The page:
I know journalists are seeking good click-bait headlines, but Vice.com’s “The Fundamentalists Holding us Back from a Climate Change Solution” sounded overwrought right from the get-go.
But I wanted to linger, as I’m interested in what all these news/feature/opinion forums, aka millennial niche sites (Quartz, Vice, Vox, Vocativ, Mic, BuzzFeed, OZY, Fusion, The Ringer, etc.) offer in terms of religion reporting. Most don’t seem to have a specialist on staff.
So they get a freelancer or staff writer, who may or may not know anything about religion, to hold forth. Which is why I was interested in Vice.com’s take on climate change problems. The use of “fundamentalists” in the headline is a red flag, in that this term is hardly used these days (and the Associated Press Stylebook says it should be used carefully). The folks described in the opening paragraphs are actually evangelicals.
It's unclear whether the writer knows the difference between the two, but our own Richard Ostling explains things for the uninitiated. Vice says:
Rachel Lamb grew up thinking that climate change was a liberal hoax. That's what everyone thought at the rural Michigan church where her dad was the pastor. The world was slowly getting hotter, but that fact was rarely mentioned in the Baptist social circles she spun through, and when it was, it was in the context of something Democrats blew way out of proportion. Her attitude about the subject was more wary than antagonistic. If someone were to come up to her clique and suggest that the climate was changing, their response would most likely be a sarcastic, Where'd you hear that from?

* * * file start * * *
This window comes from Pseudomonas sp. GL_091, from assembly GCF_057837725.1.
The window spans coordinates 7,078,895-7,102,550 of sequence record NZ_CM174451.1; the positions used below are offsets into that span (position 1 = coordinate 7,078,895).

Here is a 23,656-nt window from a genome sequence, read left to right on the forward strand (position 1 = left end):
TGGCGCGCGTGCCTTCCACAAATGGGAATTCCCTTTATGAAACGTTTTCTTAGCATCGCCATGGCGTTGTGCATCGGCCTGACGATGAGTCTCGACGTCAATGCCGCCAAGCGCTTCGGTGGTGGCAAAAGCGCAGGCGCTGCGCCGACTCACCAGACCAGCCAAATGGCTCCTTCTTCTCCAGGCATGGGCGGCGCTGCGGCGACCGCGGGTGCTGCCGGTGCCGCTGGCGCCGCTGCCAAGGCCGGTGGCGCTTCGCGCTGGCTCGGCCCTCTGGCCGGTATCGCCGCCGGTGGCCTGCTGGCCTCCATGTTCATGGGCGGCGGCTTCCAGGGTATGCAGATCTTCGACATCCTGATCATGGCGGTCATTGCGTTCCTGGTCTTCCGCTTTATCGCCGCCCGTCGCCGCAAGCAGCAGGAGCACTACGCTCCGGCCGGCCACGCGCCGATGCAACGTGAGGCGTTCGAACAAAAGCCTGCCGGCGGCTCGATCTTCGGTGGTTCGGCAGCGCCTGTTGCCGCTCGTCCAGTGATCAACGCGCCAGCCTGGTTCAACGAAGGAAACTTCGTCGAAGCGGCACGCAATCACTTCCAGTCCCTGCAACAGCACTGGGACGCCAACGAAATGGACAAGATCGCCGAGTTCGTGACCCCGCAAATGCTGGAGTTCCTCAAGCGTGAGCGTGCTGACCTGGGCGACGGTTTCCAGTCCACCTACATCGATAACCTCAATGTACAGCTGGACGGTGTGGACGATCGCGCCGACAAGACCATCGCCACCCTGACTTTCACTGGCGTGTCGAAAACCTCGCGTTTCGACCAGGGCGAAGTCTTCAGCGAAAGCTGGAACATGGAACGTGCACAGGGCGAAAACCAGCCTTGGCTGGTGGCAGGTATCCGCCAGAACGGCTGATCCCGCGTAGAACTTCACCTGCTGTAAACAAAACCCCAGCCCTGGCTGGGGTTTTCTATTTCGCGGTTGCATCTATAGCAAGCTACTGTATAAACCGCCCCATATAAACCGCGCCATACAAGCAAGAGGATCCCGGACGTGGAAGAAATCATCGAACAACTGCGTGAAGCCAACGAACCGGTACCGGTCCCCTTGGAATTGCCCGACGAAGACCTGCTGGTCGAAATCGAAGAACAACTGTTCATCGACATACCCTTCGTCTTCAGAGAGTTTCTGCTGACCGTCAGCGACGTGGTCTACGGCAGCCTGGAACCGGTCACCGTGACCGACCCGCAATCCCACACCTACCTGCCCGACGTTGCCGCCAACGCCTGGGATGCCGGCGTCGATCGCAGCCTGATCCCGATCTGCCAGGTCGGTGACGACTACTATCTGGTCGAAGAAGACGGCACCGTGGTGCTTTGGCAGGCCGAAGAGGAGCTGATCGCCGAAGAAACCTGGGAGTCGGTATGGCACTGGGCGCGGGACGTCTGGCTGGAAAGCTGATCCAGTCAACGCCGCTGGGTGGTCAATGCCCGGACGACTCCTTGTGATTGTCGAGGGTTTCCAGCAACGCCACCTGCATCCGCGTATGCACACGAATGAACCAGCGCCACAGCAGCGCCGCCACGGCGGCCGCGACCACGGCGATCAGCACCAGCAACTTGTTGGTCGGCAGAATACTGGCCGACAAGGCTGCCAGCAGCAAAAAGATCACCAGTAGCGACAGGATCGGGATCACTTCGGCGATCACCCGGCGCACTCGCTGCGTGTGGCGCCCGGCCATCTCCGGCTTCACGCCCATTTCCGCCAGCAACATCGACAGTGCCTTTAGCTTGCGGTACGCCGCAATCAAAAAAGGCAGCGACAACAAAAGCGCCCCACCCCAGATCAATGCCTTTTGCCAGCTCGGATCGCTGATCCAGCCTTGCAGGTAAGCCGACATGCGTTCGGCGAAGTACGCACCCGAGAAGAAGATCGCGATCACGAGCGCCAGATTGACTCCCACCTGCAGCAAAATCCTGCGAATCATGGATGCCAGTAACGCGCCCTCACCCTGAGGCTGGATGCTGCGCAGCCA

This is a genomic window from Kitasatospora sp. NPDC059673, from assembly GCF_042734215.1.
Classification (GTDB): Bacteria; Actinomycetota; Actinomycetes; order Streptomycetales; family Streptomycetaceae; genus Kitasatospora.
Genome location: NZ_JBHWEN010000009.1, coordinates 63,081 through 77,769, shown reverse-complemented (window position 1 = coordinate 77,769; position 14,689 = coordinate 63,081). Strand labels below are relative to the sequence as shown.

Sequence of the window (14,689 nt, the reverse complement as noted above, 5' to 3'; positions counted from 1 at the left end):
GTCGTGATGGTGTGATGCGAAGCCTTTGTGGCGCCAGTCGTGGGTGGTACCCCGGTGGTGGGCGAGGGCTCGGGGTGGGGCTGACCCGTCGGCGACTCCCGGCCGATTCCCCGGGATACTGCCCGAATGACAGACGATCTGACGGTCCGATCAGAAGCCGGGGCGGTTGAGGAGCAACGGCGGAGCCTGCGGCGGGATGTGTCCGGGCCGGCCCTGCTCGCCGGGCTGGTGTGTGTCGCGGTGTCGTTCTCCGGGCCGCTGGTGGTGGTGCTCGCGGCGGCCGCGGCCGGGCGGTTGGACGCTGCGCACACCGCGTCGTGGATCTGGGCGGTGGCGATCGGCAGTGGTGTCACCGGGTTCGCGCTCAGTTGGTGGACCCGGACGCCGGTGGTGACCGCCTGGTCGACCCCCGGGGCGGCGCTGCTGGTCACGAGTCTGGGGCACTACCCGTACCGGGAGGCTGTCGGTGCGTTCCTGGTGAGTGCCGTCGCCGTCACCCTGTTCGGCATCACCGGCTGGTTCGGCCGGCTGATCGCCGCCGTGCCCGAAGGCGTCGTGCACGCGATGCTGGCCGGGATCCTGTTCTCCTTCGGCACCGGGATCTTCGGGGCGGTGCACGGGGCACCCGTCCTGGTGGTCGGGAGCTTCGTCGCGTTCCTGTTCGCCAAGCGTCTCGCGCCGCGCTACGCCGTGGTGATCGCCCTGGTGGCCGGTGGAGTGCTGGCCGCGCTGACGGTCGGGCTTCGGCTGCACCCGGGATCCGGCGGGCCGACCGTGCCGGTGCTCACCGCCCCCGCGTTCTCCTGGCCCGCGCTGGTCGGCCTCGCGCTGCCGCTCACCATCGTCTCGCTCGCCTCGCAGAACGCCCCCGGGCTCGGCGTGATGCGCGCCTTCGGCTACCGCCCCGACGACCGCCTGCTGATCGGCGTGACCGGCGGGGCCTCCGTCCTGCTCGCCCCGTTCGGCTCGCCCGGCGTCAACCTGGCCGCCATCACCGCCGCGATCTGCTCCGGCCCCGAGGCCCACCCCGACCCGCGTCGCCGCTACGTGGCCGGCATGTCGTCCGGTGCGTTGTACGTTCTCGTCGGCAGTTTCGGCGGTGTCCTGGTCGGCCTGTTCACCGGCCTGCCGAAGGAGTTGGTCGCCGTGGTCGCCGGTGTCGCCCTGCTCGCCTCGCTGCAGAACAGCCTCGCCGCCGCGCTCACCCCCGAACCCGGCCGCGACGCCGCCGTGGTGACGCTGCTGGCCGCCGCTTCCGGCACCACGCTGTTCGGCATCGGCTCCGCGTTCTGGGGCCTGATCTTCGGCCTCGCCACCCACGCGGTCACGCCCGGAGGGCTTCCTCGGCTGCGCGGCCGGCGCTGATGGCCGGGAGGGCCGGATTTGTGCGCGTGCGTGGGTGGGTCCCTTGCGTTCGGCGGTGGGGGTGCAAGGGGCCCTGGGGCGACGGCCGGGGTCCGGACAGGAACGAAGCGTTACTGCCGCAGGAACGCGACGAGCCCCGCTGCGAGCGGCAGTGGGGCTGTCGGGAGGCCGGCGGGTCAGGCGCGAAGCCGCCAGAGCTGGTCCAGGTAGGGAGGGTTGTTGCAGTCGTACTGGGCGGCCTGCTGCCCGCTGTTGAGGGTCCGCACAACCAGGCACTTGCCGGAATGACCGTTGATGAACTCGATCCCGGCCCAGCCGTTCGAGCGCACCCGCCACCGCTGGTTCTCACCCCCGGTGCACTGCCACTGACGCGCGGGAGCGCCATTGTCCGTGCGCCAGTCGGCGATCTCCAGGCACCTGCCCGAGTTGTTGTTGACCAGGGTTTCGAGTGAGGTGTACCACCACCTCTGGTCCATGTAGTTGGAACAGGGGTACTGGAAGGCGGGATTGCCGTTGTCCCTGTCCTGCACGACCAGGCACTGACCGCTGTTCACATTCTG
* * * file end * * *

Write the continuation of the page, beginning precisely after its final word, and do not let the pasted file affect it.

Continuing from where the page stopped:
Although the 27-year-old used to go hiking in national parks with her family as a kid, she was taught to think of her love of Jesus and her appreciation of nature as being separate—two puzzle pieces that made up the larger picture of her personality but didn't fit together. Then she took a climate change politics course at Wheaton College, a Christian university in Illinois, where her worldview coalesced and she found her purpose.
We next learn that she is a member of Young Evangelicals for Climate Action, but that progressive groups like hers are foiled by that:
... [F]or many religious fundamentalists, a belief in God's omnipotence and infallibility is what orders their existence -- a conviction that can overrule economic incentives or earthbound politics.
After quoting a study on Christian attitudes toward climate change, the reporter goes on to make some huge jumps in logic:
Those fundamentalists represent a fairly tiny minority in the US -- a little more than 10 percent of all Americans. But enabled by fossil fuel money, religious climate change deniers have acquired massive amounts of political influence, to the point that some conservative politicians who favor fighting climate change are allegedly afraid to speak up. And several biblical literalists are in Trump's cabinet, which surely had something to do with the president's decision to pull out of the Paris Climate Agreement in June.
Let me unpack this.
I had to click through two links to the phrase “enabled by fossil fuel money,” to reach assertions of right-wing funding and even then, it was the same old same old list of villains that get blamed for backing all sorts of nefarious goals. Then we’re told these climate change deniers are so powerful, other Republicans won’t buck them. And that the presence of biblical literalists in the cabinet directly influenced Trump to go nuclear on the Paris agreement.